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Volume 3, Issue 1
My Cancer Genome News: Pfizer Independent Grant for Learning & Change Award   
The My Cancer Genome team, in collaboration with the Knowledge Management team in the Vanderbilt Eskind Biomedical Library, has been awarded a Pfizer Independent Grant for Learning & Change entitled: "Learning style assessment in healthcare professionals to address knowledge gaps around novel treatment strategies to overcome resistance to endocrine therapy in ER+ breast cancer."
This one-year award, with Dr. Mia Levy as the Principal Investigator (PI) and Dr. Sheila Kusnoor as the co-PI, will fund developing and evaluating educational materials tailored to different learning styles in order to educate clinicians about novel treatment strategies to overcome resistance to endocrine therapy in ER+ breast cancer. In conjunction with the educational materials, a set of breast cancer content pages will be published on My Cancer Genome. The new content pages will include new page types covering drug classes in specific diseases.
Immunotherapy in Cancer on My Cancer Genome
My Cancer Genome has launched the new content section Immunotherapy in Cancer accessible from the Molecular Medicine menu on the home page. In this section, information on three classes of drugs is covered: CTLA-4 inhibitorsPD-1 inhibitors, and PD-L1 inhibitors.
As part of this new content section, page types outside of the standard disease, gene, and variant structure on My Cancer Genome have been created. The new page types include information on (1) classes of drugs and (2) specific drugs in a particular disease. This content expands My Cancer Genome's drug-based content beyond the List of Anticancer Agents page. The immunotherapy content currently focuses on melanoma, non-small cell lung cancer, and small cell lung cancer. Immunotherapy content will be updated and expanded to include additional drugs, drug classes, and diseases.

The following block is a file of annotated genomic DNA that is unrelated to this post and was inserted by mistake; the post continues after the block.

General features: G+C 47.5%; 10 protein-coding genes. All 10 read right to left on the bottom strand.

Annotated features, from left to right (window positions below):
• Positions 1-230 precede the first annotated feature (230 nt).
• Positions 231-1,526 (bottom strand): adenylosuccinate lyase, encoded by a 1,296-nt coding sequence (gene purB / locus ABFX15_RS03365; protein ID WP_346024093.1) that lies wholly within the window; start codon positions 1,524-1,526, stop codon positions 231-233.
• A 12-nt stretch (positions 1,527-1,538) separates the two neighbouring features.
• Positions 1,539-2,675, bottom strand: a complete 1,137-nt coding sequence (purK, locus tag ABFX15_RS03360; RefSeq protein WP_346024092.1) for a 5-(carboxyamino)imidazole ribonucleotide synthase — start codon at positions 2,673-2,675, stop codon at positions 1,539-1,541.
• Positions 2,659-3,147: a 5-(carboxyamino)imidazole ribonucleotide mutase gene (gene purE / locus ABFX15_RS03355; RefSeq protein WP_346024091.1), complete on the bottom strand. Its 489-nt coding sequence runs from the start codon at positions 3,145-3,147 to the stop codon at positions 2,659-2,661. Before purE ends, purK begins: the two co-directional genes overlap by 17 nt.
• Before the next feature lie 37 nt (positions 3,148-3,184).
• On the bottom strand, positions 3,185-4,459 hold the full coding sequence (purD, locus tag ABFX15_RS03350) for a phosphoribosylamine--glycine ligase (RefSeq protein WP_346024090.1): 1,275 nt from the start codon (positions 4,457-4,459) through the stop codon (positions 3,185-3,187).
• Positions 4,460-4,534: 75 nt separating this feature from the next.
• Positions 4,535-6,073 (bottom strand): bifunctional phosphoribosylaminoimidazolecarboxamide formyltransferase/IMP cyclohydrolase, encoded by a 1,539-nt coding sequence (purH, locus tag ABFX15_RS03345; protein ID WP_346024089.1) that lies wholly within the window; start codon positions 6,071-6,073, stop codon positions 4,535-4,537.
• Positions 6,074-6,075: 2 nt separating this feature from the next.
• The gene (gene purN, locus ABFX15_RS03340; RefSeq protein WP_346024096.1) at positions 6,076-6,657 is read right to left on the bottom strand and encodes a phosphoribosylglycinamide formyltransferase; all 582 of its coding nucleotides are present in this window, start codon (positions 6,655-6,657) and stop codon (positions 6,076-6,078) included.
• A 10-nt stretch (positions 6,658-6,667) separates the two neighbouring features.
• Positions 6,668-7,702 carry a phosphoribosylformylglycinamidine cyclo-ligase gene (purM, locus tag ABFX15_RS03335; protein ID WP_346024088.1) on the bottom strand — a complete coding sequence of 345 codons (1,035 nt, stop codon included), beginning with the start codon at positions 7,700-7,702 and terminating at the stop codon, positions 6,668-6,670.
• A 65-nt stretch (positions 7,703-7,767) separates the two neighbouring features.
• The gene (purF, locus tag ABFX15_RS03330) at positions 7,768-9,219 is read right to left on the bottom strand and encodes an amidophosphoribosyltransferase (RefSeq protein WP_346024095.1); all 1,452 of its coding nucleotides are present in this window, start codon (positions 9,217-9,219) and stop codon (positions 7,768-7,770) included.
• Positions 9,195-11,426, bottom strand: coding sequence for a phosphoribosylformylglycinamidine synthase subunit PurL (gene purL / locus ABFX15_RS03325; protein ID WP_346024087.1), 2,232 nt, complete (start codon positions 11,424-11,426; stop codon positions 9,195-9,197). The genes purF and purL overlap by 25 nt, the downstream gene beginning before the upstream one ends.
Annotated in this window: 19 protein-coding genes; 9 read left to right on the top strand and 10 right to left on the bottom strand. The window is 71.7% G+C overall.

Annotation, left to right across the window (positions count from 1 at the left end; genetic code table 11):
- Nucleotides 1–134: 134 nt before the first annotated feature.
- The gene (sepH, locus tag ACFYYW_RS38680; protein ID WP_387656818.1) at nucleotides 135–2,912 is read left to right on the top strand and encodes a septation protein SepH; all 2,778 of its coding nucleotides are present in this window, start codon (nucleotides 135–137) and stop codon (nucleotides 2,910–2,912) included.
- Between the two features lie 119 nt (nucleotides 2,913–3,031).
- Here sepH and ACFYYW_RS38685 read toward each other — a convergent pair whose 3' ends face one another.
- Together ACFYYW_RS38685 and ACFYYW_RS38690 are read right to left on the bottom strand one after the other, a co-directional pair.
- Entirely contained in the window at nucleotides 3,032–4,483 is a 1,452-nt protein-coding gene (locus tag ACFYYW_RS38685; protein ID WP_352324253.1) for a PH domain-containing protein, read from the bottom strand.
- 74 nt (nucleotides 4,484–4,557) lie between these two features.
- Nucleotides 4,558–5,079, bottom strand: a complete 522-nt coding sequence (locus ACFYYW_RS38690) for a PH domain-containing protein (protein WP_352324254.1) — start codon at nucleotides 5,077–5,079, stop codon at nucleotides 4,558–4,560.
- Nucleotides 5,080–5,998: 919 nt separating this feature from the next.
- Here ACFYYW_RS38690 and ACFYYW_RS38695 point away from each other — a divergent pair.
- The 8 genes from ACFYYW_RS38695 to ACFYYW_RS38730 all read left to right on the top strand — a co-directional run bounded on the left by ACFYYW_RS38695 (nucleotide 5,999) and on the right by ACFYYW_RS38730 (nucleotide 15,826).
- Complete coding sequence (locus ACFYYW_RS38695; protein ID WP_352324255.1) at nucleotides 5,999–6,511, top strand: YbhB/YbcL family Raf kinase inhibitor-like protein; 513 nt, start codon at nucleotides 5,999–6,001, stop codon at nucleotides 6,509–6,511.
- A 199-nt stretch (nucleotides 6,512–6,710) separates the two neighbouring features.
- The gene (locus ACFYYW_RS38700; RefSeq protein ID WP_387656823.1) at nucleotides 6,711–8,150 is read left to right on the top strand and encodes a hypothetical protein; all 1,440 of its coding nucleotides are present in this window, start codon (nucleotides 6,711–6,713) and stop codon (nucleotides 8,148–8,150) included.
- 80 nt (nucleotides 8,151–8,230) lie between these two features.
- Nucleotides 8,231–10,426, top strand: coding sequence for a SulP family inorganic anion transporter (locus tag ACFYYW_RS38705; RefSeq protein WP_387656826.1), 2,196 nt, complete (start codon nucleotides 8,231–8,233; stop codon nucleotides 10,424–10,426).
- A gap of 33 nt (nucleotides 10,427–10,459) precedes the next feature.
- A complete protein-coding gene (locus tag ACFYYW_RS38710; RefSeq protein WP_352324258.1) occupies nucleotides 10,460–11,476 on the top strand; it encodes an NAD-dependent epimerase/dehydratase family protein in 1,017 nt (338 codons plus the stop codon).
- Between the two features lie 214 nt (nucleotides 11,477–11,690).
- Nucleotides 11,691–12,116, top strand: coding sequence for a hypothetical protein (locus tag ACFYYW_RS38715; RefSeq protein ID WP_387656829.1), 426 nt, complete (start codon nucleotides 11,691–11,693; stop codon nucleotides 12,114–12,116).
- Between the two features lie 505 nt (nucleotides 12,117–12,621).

Myelodysplastic Syndromes Content on My Cancer Genome
Content covering Myelodysplastic syndromes (MDS) and 14 related genes and variant groups has been published on My Cancer Genome. MDS are a group of myeloid neoplasms originating in hematopoietic stem cells, characterized by ineffective hematopoiesis and an increased risk of progression to acute myeloid leukemia (AML).
Genes along several cellular pathways can be involved in MDS, including RNA splicing, DNA methylation, chromatin modification, transcription, DNA repair control, cohesin function, the RAS pathway, and DNA replication. Mutations in several genes have been shown to have prognostic significance; these include ASXL1, BCOR, ETV6, EZH2, RUNX1, TET2, and TP53. Others have been associated with decreased or improved outcomes, although the associations have not been shown to be statistically significant: DNMT3A, SF3B1, SRSF2, STAG2, U2AF1, and ZRSR2.
The section editors for this new disease section are Stephen A. Strickland, M.D., MSCI and  Annette S. Kim, M.D., Ph.D.. Dr. Strickland is an Assistant Professor of Medicine in the Division of Hematology/Oncology at Vanderbilt. Dr. Kim is an Assistant Professor of Pathology, Microbiology and Immunology in the Division of Hematology/Oncology at Vanderbilt.
Update on the National Leadership Grant from the Institute of Museum and Library Services (IMLS)
The Vanderbilt Knowledge Management team, working in collaboration with the My Cancer Genome team, has created a Knowledge Pearls Database to educate patients about genetics.  This free, publically available website includes short videos, called “Knowledge Pearls,” which were developed in-house to explain the meaning of terms regarding genetics or cancer medicine found on the My Cancer Genome website that patients may have difficulty understanding.  Development of the videos was guided by a review of suitability guidelines and criteria and by comments from focus group discussions with cancer patients and caregivers.  Although the terms were selected based on a review of My Cancer Genome content, the videos were created to be broadly applicable to multiple health conditions.  This project was partially funded by a National Leadership Grant (IMLS LG-06-13-0180-13).